Many of D.C.’s young people who live way below the poverty line, aren’t in school or looking for work are black, a new report finds.
Researchers at The Brookings Institution examined these disparities in an effort to propose some solutions. About 28,000 D.C. residents aged 16 to 24 lack a bachelor’s degree and live 200 percent below the poverty line. And 22,000 of those young people are black.
Low-income D.C. black youth lacking bachelor’s degrees
The Brookings folks propose a few solutions, and among them is abandoning the “college for all approach.” But, as they note, there is a history of discrimination when it comes to who has been deemed worthy of higher education (emphasis mine):
Integrating employment and occupational skills into the high school and post-secondary curricula is often disparaged, with career and technical education (previously known as vocational education) seen as a dumping ground for students not deemed “college-ready.” The legacy of tracking, segregation, and discrimination in the educational system certainly provides support for that view— education can be a vehicle for upward mobility but it can also perpetuate inequality based on race and class.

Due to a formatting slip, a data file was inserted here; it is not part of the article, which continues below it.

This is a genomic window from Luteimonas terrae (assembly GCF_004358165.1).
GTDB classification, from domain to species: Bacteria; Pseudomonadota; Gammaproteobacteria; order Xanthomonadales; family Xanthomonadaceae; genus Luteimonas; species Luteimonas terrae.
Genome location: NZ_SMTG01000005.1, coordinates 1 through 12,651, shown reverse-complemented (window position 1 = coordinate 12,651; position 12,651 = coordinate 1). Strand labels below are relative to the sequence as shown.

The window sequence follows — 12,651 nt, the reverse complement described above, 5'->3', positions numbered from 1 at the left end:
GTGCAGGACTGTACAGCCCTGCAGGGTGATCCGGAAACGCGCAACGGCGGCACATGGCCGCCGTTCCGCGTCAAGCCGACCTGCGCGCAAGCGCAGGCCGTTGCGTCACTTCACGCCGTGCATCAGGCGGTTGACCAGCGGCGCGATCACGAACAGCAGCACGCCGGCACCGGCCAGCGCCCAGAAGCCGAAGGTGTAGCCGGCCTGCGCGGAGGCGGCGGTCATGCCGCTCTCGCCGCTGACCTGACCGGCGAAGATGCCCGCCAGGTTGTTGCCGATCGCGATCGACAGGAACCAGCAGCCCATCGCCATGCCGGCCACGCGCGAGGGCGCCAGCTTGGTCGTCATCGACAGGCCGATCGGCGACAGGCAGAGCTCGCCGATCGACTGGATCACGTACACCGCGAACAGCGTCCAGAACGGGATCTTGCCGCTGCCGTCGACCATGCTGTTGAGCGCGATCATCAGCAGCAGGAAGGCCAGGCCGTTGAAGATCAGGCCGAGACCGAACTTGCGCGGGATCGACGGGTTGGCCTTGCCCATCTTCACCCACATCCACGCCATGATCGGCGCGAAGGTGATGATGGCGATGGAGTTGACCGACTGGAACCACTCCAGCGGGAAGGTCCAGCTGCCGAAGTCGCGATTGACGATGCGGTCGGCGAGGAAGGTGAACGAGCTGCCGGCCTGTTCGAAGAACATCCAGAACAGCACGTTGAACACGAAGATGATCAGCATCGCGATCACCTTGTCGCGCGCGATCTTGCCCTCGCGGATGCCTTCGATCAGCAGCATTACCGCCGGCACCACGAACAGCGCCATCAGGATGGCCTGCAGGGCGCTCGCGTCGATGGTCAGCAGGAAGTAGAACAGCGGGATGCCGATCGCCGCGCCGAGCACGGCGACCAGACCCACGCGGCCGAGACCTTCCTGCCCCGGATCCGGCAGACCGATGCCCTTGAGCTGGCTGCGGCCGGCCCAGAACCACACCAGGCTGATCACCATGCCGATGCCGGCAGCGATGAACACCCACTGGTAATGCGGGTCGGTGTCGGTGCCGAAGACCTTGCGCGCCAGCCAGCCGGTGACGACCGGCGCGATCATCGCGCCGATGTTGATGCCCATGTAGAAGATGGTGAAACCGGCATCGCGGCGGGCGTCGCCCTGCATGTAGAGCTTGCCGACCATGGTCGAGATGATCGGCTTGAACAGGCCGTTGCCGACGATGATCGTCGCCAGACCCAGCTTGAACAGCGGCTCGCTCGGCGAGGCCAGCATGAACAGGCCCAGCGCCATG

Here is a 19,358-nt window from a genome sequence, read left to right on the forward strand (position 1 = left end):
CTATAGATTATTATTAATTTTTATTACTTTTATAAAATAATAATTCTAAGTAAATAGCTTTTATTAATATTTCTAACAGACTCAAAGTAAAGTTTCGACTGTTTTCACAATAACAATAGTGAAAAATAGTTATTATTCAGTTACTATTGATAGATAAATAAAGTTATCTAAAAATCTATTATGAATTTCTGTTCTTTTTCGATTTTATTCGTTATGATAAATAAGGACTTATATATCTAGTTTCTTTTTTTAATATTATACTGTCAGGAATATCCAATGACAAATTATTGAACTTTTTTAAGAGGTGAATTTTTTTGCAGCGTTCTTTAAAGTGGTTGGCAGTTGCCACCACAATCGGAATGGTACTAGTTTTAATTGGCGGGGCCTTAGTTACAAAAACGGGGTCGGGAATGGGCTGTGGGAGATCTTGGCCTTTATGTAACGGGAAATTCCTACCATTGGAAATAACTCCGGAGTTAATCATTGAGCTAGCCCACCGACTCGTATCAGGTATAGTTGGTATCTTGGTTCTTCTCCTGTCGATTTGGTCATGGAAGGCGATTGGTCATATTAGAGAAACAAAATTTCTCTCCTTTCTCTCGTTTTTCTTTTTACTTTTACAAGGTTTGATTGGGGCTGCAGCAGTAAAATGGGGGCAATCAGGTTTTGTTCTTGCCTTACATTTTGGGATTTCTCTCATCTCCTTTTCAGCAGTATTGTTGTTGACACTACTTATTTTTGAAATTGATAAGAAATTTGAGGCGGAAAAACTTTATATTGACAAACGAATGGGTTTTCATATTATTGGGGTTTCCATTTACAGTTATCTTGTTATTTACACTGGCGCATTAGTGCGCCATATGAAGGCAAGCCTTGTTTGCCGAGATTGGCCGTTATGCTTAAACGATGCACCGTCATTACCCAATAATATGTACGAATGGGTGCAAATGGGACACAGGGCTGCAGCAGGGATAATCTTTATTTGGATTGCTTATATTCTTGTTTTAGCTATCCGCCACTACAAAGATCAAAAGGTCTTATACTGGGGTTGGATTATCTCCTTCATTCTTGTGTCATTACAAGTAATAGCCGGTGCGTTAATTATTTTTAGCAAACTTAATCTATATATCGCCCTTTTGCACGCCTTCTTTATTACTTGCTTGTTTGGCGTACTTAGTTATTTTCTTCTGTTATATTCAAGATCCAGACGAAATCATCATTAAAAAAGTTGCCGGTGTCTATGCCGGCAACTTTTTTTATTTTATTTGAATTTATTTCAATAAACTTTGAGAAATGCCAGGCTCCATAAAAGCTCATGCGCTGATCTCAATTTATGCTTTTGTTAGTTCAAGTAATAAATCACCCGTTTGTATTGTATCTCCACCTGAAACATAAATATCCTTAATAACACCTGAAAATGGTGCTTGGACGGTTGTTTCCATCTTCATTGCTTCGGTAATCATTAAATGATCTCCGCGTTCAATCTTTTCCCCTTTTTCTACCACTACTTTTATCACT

Here are a few more recommendations in the report:
1) Set this goal: by 2022, 90 percent of D.C. youths should have earned a post-secondary credential and have full-time work by age 24.
2) Identify how many young people fall out of the “educational and training pipeline” and at which points.
3) Develop, improve and expand programs that help young people make the transition to adulthood.
4) Make it easier for employers to link up with schools, training centers and community groups so that young people can be work-ready.
5) Make better use of data to track the success of programs and close training programs that don’t “demonstrate effectiveness.”